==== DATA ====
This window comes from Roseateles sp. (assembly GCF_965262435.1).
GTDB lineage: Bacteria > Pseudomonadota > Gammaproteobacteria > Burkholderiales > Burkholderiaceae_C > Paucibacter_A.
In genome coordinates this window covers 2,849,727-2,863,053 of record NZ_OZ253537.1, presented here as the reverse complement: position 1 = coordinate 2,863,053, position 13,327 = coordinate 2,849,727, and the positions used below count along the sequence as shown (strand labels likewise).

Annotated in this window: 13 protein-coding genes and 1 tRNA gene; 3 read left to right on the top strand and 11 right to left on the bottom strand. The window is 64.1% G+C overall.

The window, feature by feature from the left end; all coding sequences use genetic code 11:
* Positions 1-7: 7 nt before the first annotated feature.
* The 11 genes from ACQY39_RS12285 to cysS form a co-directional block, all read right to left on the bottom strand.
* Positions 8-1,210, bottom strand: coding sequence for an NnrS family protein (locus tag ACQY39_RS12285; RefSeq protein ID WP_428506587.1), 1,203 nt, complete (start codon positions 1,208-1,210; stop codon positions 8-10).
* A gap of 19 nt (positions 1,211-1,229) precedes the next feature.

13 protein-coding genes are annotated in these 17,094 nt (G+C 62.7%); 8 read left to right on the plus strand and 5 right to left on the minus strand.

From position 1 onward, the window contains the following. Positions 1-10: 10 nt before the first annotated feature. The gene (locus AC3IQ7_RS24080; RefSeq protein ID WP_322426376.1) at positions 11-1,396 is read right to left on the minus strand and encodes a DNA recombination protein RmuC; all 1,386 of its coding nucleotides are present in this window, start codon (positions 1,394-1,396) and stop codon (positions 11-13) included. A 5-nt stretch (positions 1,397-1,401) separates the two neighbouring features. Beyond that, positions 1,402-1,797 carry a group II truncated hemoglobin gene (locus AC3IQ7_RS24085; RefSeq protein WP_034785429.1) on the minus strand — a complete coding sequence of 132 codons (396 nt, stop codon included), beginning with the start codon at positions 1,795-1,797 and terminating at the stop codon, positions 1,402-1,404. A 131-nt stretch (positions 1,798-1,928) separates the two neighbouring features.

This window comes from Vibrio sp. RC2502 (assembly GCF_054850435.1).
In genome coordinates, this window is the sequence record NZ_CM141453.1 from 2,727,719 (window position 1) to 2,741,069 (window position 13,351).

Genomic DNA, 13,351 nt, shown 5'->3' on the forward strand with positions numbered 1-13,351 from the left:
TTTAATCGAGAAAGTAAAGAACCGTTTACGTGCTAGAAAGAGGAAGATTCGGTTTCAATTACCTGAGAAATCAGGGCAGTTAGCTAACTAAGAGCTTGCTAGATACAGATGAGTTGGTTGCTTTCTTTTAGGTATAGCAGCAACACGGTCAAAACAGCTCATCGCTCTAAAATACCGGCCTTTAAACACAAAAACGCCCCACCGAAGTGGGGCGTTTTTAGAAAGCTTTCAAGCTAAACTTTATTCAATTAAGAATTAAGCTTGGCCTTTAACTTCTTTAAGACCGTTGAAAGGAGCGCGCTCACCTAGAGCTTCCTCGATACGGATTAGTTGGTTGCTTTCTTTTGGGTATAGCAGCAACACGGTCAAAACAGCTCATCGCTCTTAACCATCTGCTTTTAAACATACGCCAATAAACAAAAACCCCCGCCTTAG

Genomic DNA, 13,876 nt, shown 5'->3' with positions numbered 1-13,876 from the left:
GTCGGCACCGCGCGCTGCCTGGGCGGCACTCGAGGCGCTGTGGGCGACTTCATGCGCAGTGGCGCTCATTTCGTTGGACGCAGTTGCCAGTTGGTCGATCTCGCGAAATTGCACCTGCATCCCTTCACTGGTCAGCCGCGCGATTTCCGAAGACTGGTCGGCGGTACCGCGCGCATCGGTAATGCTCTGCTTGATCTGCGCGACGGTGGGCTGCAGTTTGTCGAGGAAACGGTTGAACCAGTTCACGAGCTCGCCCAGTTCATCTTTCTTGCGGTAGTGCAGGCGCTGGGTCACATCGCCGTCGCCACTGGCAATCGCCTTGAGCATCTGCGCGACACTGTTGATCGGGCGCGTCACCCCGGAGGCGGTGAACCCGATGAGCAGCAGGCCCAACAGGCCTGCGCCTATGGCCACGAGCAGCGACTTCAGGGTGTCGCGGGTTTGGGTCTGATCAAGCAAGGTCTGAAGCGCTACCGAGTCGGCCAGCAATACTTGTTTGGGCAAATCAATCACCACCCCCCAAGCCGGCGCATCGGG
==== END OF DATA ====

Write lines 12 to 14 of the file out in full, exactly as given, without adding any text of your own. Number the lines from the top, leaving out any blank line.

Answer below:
This window comes from Vibrio sp. RC2502 (assembly GCF_054850435.1).
In genome coordinates, this window is the sequence record NZ_CM141453.1 from 2,727,719 (window position 1) to 2,741,069 (window position 13,351).

Genomic DNA, 13,351 nt, shown 5'->3' on the forward strand with positions numbered 1-13,351 from the left: